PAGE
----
“Hey, by the way, have you thought about freezing your eggs?”
This was what my younger sister said to me as we caught up on the phone recently. I was dumbfounded by the question; why was she, a young, healthy 25-year-old even thinking about such a thing? And why was she bothering me with such worries when I’m only a year older than her?
It turns out that this is precisely the time when I should be thinking about getting my eggs frozen. As my sister informed me (and as Declan Keane, Director of Repromed, later confirmed), if you are open to the idea of having a baby down the line, – no matter how much you don’t want one right now – you should educate yourself on the reality of fertility and recognise the difficulty that a huge percentage of Irish couples (about one in seven) are having in trying to conceive right now.
"Explore your options before it’s too late, or you'll have to face the consequences later," she says. The words “before it’s too late” linger in my ears.
America v Ireland
In places like New York, the conversation about fertility is a much more open one, and as a recent article in The New York Times highlighted, there’s been a recent surge of young women looking to hedge their bets with egg-freezing procedures as a result. Freezing your eggs has practically becoming the norm. Describing the egg-freezing industry there, Ruth La Ferla explains how some fertility clinics are hosting “Let’s Chill” egg-freezing parties, where guests are informed on the facts and the procedure alongside champagne and canapés...
The culture of egg freezing and fertility education is significantly different in America than it is in Ireland. For starters, no one is offering bubbly and mini vol-au-vents at fertility consultations here. What’s more, we don’t talk about the issue as openly as Americans do.
Clinical embryologist Declan Keane says the population of Ireland aren’t getting the education they need to be able to make decisions, especially not at the points in their life when they can still improve their chances of future pregnancies. “Without education, there is no choice," he says. Right now, Dr Keane is only seeing about thirty women freeze their eggs per year. As for men and their sperm, the numbers are significantly lower, at just three per year.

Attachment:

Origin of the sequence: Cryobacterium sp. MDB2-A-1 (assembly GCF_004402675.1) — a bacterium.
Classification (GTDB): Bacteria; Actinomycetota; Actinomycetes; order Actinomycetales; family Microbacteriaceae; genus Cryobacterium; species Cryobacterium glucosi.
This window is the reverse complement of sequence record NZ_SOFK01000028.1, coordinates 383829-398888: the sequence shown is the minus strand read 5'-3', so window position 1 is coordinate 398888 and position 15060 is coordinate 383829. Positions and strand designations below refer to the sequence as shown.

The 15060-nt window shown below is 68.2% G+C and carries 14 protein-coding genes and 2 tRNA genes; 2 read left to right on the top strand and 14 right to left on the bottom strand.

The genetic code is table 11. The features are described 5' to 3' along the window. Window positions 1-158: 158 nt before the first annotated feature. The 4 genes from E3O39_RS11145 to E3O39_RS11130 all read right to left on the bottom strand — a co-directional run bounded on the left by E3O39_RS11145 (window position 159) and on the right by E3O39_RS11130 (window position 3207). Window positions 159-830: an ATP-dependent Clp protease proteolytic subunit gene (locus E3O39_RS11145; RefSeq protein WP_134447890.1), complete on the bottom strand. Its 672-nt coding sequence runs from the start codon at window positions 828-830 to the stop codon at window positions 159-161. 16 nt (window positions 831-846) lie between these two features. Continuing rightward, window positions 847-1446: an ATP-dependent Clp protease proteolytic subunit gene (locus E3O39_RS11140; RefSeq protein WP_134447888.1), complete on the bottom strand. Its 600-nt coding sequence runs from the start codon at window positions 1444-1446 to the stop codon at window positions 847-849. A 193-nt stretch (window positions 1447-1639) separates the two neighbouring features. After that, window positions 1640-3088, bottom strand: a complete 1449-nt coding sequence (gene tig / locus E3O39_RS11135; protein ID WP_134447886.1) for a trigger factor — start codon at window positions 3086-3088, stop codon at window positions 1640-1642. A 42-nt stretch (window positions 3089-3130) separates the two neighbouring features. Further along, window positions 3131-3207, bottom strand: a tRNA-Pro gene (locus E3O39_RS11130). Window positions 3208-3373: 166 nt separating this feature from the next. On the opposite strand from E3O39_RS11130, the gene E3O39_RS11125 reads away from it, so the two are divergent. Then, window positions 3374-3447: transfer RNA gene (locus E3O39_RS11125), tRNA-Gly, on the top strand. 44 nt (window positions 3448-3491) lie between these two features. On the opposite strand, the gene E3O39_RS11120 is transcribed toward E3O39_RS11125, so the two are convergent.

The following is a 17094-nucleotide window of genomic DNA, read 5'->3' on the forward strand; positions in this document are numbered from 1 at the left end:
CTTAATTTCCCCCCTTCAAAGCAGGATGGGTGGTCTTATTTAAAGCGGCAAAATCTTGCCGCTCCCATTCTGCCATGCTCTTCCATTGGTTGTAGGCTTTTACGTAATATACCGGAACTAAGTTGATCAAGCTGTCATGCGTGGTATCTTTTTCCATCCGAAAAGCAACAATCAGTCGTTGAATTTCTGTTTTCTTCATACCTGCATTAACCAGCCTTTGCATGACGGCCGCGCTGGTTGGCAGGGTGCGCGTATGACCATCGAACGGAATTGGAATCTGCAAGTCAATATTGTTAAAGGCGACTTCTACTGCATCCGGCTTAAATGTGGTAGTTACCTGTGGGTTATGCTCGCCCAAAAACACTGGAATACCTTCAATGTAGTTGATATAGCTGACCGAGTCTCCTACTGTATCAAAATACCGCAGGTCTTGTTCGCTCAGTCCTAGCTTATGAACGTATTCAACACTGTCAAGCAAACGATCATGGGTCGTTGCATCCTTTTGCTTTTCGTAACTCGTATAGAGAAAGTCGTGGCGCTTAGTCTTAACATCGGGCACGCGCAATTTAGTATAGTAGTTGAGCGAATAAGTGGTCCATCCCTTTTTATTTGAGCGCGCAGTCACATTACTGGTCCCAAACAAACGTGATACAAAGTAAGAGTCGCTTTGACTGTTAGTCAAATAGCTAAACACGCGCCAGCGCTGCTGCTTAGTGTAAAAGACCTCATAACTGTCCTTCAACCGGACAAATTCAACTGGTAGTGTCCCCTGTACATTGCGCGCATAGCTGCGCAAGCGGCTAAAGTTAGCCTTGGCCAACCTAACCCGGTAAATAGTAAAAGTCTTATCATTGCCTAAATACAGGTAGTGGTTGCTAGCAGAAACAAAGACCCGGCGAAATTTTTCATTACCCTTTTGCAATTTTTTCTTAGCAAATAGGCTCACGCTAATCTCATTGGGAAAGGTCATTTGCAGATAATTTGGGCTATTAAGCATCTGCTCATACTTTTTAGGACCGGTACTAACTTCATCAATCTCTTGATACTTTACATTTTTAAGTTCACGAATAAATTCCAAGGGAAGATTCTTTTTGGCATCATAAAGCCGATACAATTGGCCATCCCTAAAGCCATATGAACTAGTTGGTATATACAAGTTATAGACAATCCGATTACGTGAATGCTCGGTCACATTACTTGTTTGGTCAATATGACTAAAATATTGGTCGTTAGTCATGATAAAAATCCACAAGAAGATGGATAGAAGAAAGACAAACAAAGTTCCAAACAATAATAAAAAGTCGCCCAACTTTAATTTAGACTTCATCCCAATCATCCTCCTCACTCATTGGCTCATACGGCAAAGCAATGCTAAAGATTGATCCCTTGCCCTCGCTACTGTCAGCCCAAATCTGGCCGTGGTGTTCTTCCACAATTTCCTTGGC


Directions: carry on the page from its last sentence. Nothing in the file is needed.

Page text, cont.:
The cold, hard truth
Simply put, younger eggs have a better chance at successful pregnancies than older eggs. This is just fact, and yet the majority of women walking into Declan’s office are 30+, with dwindling reserves and egg vitality levels. The issue is that they didn’t know to come in earlier.
Declan says 30% of women who come in for a consultation decide not to go ahead with the egg-freezing. There are a lot of considerations to take into account; the cost is a considerable one. Egg freezing generally costs about €3,000, and this is followed by a storage cost of about €300 year-on-year after the free initial year. Many American companies are now covering the cost of an employee’s fertility efforts, but this is not the case in Ireland. Then there’s the procedure itself, which involves sedation and an incision into the pelvis to retrieve the eggs.
And after all of that? There’s still no guarantee. This is a crushing reality that many have had to deal with. Nonetheless, egg freezing provides hope, and it could mean the difference between having a baby, and not having a baby.
Keane states that egg freezing is a great option for anyone looking to hedge their bets down the line if they know they don’t want to have children right now. Egg freezing provides people with some element of choice and minimises the “woulda-coulda-shoulda” regret later in life. However, he stresses that egg freezing will not guarantee a pregnancy; success rates are by no means at 100%.
Universal egg-freezing for all?
Is the message here that all girls should get a hoard of their eggs frozen as soon as they reach childbearing age? Absolutely not. Many women will have no troubles getting pregnant and will give birth to healthy babies with little or no issues at all, so “universal egg-freezing for all” is not needed. However, we are living in an age in which women are starting their families later and later, and if they aren’t being informed of the various concerns this poses in advance, then they’ll be left with few choices when it really matters.
Too many women are bearing the brunt of the lack of information currently available in Ireland; the “hush hush” nature of fertility as a topic isn’t helping either. We need to learn from the Manhattanites and give future generations a better understanding of fertility. We’re not asking for “Let’s Chill” information parties with champagne, we’re just asking for the opportunity to make informed decisions when they matter most.